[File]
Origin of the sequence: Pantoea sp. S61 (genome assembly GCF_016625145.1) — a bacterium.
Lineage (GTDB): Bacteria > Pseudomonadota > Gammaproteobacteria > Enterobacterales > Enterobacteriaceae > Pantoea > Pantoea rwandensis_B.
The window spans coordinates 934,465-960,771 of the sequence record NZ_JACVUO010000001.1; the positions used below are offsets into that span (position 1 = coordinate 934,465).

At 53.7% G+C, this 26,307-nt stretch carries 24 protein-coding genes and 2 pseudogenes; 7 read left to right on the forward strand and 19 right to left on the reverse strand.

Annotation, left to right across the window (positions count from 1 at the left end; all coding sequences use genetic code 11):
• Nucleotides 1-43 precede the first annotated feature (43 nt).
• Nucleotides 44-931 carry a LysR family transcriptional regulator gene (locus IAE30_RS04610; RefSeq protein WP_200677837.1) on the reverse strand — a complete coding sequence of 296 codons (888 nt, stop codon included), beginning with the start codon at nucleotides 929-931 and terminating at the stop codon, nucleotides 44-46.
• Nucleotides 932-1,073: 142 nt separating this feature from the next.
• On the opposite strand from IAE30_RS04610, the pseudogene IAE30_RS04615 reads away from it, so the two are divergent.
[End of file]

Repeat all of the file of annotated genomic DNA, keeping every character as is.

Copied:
Origin of the sequence: Pantoea sp. S61 (genome assembly GCF_016625145.1) — a bacterium.
Lineage (GTDB): Bacteria > Pseudomonadota > Gammaproteobacteria > Enterobacterales > Enterobacteriaceae > Pantoea > Pantoea rwandensis_B.
The window spans coordinates 934,465-960,771 of the sequence record NZ_JACVUO010000001.1; the positions used below are offsets into that span (position 1 = coordinate 934,465).

At 53.7% G+C, this 26,307-nt stretch carries 24 protein-coding genes and 2 pseudogenes; 7 read left to right on the forward strand and 19 right to left on the reverse strand.

Annotation, left to right across the window (positions count from 1 at the left end; all coding sequences use genetic code 11):
• Nucleotides 1-43 precede the first annotated feature (43 nt).
• Nucleotides 44-931 carry a LysR family transcriptional regulator gene (locus IAE30_RS04610; RefSeq protein WP_200677837.1) on the reverse strand — a complete coding sequence of 296 codons (888 nt, stop codon included), beginning with the start codon at nucleotides 929-931 and terminating at the stop codon, nucleotides 44-46.
• Nucleotides 932-1,073: 142 nt separating this feature from the next.
• On the opposite strand from IAE30_RS04610, the pseudogene IAE30_RS04615 reads away from it, so the two are divergent.